7 women who lost siblings to police violence come together to make a change

The "Sisters of the Movement" are pushing for concrete changes in policing they hope will prevent other families from feeling the pain they have endured. They spoke to TODAY's Morgan Radford.
/ Source: TODAY

It's a sisterhood born of pain that no one wants to be a part of.

Seven women who are siblings of six Black men and women who were killed by police or died in police custody have come together to make a change.

The women, who call themselves "Sisters of the Movement," all met for the first time as they spoke to Morgan Radford on TODAY Thursday about President Donald Trump's recent executive order on police reforms and the changes they are demanding to policing in America.

"Our main focus is change — changing the laws, changing policing, in general, because we know that pain," Allisa Findley said.

"I live it every day. They live it every day. And we don't want anyone else to go through that."

Findley's brother was Botham Jean, who in 2018 was shot and killed in his home by a former Dallas police officer who accidentally entered the wrong apartment and mistook the 26-year-old accountant for an intruder.

She is joined in the sisterhood by Shante Needham, the sister of Sandra Bland, 28, who was found hanged in a Texas jail cell in 2015, three days after being arrested at a traffic stop.

Tiffany Crutcher is the twin sister of Terence Crutcher, 40, who was shot and killed by police next to his vehicle in 2016 in Tulsa, Oklahoma. Natasha Duncan is the sister of Shantel Davis, 23, who was fatally shot in 2012 after being pulled over by a New York City police detective in Brooklyn.

Victoria Davis is the sister of Delrawn Small, 37, who was fatally shot in front of his wife and 4-month-old son by an NYPD officer in 2016. Ashley and Amber Carr are the sisters of Atatiana Jefferson, 28, who was shot and killed by a police officer in her home in Forth Worth, Texas, while her sisters say she was playing video games with Amber Carr's son.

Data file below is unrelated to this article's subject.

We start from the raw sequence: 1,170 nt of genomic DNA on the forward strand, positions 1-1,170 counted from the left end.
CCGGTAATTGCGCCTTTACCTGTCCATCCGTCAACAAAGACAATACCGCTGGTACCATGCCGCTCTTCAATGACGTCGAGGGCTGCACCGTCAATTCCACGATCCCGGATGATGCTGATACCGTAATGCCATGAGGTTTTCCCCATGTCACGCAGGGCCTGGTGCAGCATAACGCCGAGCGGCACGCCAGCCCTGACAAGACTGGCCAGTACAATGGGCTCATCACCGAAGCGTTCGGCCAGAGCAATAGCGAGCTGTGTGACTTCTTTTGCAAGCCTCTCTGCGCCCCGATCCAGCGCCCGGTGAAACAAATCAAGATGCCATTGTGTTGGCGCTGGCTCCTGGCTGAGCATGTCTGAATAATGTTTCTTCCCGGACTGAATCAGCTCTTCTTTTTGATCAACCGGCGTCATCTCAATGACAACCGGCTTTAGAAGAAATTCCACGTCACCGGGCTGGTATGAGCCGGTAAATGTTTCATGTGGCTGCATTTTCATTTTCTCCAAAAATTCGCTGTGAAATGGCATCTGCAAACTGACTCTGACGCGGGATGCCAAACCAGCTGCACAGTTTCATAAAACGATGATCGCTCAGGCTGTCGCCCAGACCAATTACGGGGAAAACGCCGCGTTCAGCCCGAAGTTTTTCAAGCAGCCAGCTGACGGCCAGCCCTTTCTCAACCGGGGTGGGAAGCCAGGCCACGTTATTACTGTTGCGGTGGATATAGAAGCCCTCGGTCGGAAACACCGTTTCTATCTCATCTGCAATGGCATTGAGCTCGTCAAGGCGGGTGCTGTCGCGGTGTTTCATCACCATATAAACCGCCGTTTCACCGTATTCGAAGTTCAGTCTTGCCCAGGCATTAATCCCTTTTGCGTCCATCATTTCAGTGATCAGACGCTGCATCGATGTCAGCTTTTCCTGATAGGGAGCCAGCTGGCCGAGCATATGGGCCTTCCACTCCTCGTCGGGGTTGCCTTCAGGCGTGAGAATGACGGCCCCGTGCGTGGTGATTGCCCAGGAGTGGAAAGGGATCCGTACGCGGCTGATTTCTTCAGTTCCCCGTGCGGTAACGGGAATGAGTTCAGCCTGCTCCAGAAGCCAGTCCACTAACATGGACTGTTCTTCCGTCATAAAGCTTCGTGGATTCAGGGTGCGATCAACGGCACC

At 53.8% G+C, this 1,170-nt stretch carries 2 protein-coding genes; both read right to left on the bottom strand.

In every case, the victims were unarmed.

Only former Dallas police officer Amber Guyger, who was sentenced to 10 years in prison last year for killing Botham, has been convicted. The officers in the other five cases were either found not guilty, are awaiting trial, or are no longer under investigation.

"That's a scary place to live in, to know that at any time, my life can be taken from me," Ashley Carr said. "I'm trying to do things to better ourselves and better our communities, and we still are looked at as easy prey, easy targets."

The women are seeking changes in policing that involves five crucial steps:

  • Federal legislation changing the "use of force" standard/continuum.
  • Mandatory independent investigations of police use-of-force incidents resulting in death or injury and in-custody deaths.
  • Abolishment of qualified immunity for police officers that protects them from lawsuits.
  • Increased oversight of federal money to state and local police departments.
  • Mandatory independent psychological evaluation when people apply for jobs with the police, and follow-up psychological evaluations throughout the officer's career.

The executive order on policing signed by Trump on Tuesday encourages police departments to meet standards like a ban on chokeholds unless an officer's life is at risk. The order also aims to create a national database of excessive force complaints. The president signed it after meeting privately with eight families whose loved ones were killed by police.

Activists, lawmakers and family members of those killed by police said that the order doesn't mandate any important change.

One of the families who met with Trump told Radford the group refused a photo-op with the president because the executive order was missing a zero-tolerance policy for officers with previous infractions and had no provision for a federal investigation of police brutality.

The executive order comes amid ongoing protests about police brutality and racial injustice following the death of George Floyd in Minneapolis police custody last month. The names of many of the siblings of the seven women have been rallying cries at numerous protests.

Watching the video of officer Derek Chauvin kneeling on Floyd's neck for nearly nine minutes brought back painful memories for the seven women, some of whom said they saw videos of their loved ones being killed.

"I saw Terence lying on the ground with blood everywhere," Crutcher said. "I have not been able to get that image out of my head, of my twin laying on that ground, like roadkill."

"I didn't watch George Floyd's video because I heard that he had cried out for his mom," Davis said. "The thought of a grown man crying out for his mom bothered me. Because then I started to kind of obsess over, like, did Delrawn cry out for our mom?"

The women hope by speaking out about what happened to their siblings and pushing for changes in policing, the deaths of their loved ones won't have been in vain.

"Let's be transparent," Davis said. "Let's be honest. Let's start opening up conversations and treating children as they are humans, because they're treating our children like they're adults."

"With any human, if something is a little difficult or uncomfortable, we shy away from it, or we run the other direction," Findley said. "But right now, we need to face it head strong. Because I don't want to see another traumatizing video."